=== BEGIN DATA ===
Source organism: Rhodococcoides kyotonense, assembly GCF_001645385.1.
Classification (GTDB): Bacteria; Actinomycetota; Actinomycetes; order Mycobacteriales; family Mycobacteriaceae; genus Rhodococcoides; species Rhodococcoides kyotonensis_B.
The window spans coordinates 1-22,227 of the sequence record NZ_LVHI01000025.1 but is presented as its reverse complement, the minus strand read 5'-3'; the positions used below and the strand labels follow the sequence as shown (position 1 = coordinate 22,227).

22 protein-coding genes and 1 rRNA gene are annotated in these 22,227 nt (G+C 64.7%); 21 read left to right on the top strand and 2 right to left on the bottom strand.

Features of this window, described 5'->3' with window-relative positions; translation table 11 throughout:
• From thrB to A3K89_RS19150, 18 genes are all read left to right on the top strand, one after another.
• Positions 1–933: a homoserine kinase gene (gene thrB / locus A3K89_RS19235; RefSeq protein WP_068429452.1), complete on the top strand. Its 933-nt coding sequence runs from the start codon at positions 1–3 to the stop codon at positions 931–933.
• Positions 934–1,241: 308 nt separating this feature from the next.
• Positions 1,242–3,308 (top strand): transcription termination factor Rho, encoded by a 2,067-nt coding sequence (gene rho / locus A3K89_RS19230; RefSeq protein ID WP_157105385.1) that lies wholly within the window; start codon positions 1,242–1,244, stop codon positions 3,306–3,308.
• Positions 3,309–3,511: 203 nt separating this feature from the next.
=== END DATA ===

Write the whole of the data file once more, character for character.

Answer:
Source organism: Rhodococcoides kyotonense, assembly GCF_001645385.1.
Classification (GTDB): Bacteria; Actinomycetota; Actinomycetes; order Mycobacteriales; family Mycobacteriaceae; genus Rhodococcoides; species Rhodococcoides kyotonensis_B.
The window spans coordinates 1-22,227 of the sequence record NZ_LVHI01000025.1 but is presented as its reverse complement, the minus strand read 5'-3'; the positions used below and the strand labels follow the sequence as shown (position 1 = coordinate 22,227).

22 protein-coding genes and 1 rRNA gene are annotated in these 22,227 nt (G+C 64.7%); 21 read left to right on the top strand and 2 right to left on the bottom strand.

Features of this window, described 5'->3' with window-relative positions; translation table 11 throughout:
• From thrB to A3K89_RS19150, 18 genes are all read left to right on the top strand, one after another.
• Positions 1–933: a homoserine kinase gene (gene thrB / locus A3K89_RS19235; RefSeq protein WP_068429452.1), complete on the top strand. Its 933-nt coding sequence runs from the start codon at positions 1–3 to the stop codon at positions 931–933.
• Positions 934–1,241: 308 nt separating this feature from the next.
• Positions 1,242–3,308 (top strand): transcription termination factor Rho, encoded by a 2,067-nt coding sequence (gene rho / locus A3K89_RS19230; RefSeq protein ID WP_157105385.1) that lies wholly within the window; start codon positions 1,242–1,244, stop codon positions 3,306–3,308.
• Positions 3,309–3,511: 203 nt separating this feature from the next.